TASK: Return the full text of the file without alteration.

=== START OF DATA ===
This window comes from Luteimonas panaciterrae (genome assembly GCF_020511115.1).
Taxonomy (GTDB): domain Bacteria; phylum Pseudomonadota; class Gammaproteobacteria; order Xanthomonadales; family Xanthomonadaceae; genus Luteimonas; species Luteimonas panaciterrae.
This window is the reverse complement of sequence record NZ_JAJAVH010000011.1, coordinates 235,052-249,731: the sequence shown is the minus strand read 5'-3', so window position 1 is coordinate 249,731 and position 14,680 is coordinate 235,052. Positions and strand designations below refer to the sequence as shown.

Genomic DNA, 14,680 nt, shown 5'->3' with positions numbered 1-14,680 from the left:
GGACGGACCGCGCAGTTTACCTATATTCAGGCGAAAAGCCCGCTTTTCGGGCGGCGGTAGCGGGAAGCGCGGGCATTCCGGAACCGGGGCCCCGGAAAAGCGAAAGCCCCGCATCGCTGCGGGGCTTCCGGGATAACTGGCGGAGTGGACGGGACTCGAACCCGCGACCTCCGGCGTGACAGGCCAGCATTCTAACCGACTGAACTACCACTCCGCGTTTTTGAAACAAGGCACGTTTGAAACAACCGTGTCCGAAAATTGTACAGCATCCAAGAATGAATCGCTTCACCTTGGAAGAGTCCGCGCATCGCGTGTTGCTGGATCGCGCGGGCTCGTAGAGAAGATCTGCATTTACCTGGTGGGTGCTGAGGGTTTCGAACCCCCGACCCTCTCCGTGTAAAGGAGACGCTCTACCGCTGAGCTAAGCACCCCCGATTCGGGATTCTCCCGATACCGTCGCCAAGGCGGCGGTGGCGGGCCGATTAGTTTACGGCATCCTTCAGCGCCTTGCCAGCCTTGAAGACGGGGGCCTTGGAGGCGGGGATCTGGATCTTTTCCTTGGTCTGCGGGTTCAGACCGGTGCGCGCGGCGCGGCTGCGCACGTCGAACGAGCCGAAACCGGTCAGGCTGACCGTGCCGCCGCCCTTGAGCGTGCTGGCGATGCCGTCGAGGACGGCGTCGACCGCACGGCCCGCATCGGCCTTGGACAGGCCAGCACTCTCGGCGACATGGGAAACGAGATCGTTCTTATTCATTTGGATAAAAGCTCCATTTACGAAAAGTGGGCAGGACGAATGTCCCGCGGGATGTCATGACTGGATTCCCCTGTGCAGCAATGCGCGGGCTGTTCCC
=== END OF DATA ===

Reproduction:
This window comes from Luteimonas panaciterrae (genome assembly GCF_020511115.1).
Taxonomy (GTDB): domain Bacteria; phylum Pseudomonadota; class Gammaproteobacteria; order Xanthomonadales; family Xanthomonadaceae; genus Luteimonas; species Luteimonas panaciterrae.
This window is the reverse complement of sequence record NZ_JAJAVH010000011.1, coordinates 235,052-249,731: the sequence shown is the minus strand read 5'-3', so window position 1 is coordinate 249,731 and position 14,680 is coordinate 235,052. Positions and strand designations below refer to the sequence as shown.

Genomic DNA, 14,680 nt, shown 5'->3' with positions numbered 1-14,680 from the left:
GGACGGACCGCGCAGTTTACCTATATTCAGGCGAAAAGCCCGCTTTTCGGGCGGCGGTAGCGGGAAGCGCGGGCATTCCGGAACCGGGGCCCCGGAAAAGCGAAAGCCCCGCATCGCTGCGGGGCTTCCGGGATAACTGGCGGAGTGGACGGGACTCGAACCCGCGACCTCCGGCGTGACAGGCCAGCATTCTAACCGACTGAACTACCACTCCGCGTTTTTGAAACAAGGCACGTTTGAAACAACCGTGTCCGAAAATTGTACAGCATCCAAGAATGAATCGCTTCACCTTGGAAGAGTCCGCGCATCGCGTGTTGCTGGATCGCGCGGGCTCGTAGAGAAGATCTGCATTTACCTGGTGGGTGCTGAGGGTTTCGAACCCCCGACCCTCTCCGTGTAAAGGAGACGCTCTACCGCTGAGCTAAGCACCCCCGATTCGGGATTCTCCCGATACCGTCGCCAAGGCGGCGGTGGCGGGCCGATTAGTTTACGGCATCCTTCAGCGCCTTGCCAGCCTTGAAGACGGGGGCCTTGGAGGCGGGGATCTGGATCTTTTCCTTGGTCTGCGGGTTCAGACCGGTGCGCGCGGCGCGGCTGCGCACGTCGAACGAGCCGAAACCGGTCAGGCTGACCGTGCCGCCGCCCTTGAGCGTGCTGGCGATGCCGTCGAGGACGGCGTCGACCGCACGGCCCGCATCGGCCTTGGACAGGCCAGCACTCTCGGCGACATGGGAAACGAGATCGTTCTTATTCATTTGGATAAAAGCTCCATTTACGAAAAGTGGGCAGGACGAATGTCCCGCGGGATGTCATGACTGGATTCCCCTGTGCAGCAATGCGCGGGCTGTTCCC